TV’s Salem: These Witches Mean BusinessJune 1, 2014
While I was preparing to write this article, it occurred to me that witches in general have become quite a presence on television these days. Of course, they have a solid history already beginning with Bewitched and Sabrina the Teenage Witch all the way up to the current entries including the most recent American Horror Story: Coven and now Salem.
No disrespect to some other shows such as Witches of East End, Charmed and The Originals but the witches of Salem are actually dangerous and definitely are not to be underestimated or trifled with.
As with newcomer Penny Dreadful, it is wonderful to see a strong female character be the driving force and central to the main story arc in the show. Mary Sibley (Janet Montgomery) not only married the richest man in town, but just so happens to be the most powerful witch in Salem as well. She controls the town with an iron will her own personal agenda.
However, her past sexual encounters with John Alden (Shane West) hold a key to a central part of the story. While Alden is away fighting in the war (around 1685) Mary realizes she is pregnant and with the help of her more than shady friend Tituba (Ashley Madekwe), has an abortion that is magical in nature and dark and evil in its consequences.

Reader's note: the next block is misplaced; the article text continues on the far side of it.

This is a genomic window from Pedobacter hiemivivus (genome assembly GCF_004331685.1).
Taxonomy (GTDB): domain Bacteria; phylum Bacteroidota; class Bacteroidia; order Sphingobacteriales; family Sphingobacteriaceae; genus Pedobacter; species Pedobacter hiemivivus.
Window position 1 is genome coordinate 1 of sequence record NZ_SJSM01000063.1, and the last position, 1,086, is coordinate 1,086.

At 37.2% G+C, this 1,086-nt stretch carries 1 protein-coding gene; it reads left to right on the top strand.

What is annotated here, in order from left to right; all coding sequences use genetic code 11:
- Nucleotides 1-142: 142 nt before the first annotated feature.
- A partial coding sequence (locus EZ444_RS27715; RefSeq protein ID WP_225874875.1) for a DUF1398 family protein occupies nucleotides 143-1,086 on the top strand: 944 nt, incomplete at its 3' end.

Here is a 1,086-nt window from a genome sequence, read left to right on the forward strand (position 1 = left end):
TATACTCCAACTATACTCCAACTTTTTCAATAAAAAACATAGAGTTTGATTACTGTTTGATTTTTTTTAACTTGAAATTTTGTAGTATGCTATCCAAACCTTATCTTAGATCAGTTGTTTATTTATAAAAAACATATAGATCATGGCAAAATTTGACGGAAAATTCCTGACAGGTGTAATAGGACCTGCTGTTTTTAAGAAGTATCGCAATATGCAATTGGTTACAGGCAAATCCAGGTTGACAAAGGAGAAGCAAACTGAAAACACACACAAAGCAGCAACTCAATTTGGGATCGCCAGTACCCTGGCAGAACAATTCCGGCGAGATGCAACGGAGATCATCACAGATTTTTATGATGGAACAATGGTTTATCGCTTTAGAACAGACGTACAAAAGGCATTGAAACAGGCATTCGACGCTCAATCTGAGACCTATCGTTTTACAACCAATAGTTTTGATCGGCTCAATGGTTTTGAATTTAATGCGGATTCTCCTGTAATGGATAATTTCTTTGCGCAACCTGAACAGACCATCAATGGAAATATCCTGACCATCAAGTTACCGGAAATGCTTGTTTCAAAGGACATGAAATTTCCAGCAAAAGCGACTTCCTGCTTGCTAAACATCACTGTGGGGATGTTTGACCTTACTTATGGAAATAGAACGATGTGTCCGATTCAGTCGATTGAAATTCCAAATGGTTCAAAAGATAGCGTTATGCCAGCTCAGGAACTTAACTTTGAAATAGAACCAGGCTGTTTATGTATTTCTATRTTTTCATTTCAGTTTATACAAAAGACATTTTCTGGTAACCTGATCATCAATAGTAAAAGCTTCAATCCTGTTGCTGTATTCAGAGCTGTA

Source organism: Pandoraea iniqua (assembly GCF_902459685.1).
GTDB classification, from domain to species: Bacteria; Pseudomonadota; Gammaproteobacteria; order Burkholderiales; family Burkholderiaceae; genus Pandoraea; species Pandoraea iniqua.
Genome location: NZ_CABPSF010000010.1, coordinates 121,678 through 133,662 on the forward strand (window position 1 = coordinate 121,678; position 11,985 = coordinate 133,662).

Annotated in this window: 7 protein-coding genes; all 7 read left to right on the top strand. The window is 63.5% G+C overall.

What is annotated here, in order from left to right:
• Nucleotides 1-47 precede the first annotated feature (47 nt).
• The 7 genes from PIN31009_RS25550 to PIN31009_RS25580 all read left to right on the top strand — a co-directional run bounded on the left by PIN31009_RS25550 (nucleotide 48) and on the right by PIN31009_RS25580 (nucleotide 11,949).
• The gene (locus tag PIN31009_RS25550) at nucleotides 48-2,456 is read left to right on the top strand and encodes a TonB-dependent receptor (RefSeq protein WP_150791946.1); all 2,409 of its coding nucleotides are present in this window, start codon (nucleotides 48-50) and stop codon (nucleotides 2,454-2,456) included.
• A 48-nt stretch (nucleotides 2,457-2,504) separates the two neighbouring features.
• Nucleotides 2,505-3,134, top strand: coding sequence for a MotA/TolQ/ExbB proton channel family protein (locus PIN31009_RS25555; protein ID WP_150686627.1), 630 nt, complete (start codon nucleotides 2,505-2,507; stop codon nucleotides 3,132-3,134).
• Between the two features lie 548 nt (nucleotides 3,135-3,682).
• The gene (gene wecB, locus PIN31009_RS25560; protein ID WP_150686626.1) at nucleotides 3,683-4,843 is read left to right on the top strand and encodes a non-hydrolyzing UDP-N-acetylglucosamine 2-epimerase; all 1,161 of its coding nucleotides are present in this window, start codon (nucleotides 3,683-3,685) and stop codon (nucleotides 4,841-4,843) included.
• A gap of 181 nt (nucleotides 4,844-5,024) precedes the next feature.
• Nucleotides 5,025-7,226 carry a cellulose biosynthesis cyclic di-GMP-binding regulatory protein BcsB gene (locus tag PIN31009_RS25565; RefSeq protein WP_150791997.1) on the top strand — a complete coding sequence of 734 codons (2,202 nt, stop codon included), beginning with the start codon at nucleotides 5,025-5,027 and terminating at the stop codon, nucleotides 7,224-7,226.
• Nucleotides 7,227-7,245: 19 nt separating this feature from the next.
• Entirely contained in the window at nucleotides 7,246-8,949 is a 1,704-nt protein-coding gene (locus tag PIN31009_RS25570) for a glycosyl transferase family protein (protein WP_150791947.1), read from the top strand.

Presumed dead, Alden returns to town seven years later to find out his true love has married the rich and powerful annoyance George Sibley and that the town of Salem is gripped in fear of witches in their midst.
The whole story arc concerning Sibley, Alden and their aborted love child will surely form the central story arc for the show. This could be a good thing as there are many variables at work here, not just your tired clichéd Hallmark storyline.
While it took a bit in the pilot to flesh out the back story, it was easily worth the wait. Mary’s plan to destroy all the Puritans serves as a wonderful lead in to show just how much these witches mean business.
The witches plan to turn the Puritans on each other has Cotton Mather (Seth Gabel) enlisted to lead the witch hunting charge. Preaching the bible by day and engaging the women in the brothel by night (wink wink), Gabel’s turn as Mather is wonderful and sad. The poor sap has no clue he is being controlled the whole time by the towns spell-spinning inhabitants.
Oh yes, and let’s not forget some of the wonderfully disgusting and bloody imagery the first episode chooses to shock you, the viewer. People wearing bloody animal heads, a public stoning and my favorite, toads that have taken up residence inside people.
The blood and guts routine is helpful in making us believe how much these witches mean business and how dark their witchcraft really is. This will continue to be a useful tool as long as it doesn’t become the whole story and not another tool to help tell the story.
With witches becoming more of a topic in mainstream television, I was little skeptical about how Salem would be able to do anything different. The good news is they have, melding a good story with some downright creepy moments to create something to look forward to in the coming episodes.
As long as the writers continue to keep the atmosphere dark and the witches an evil and powerful presence, Salem has the chance to entertain in a smart and bloody way where other shows have folded and died.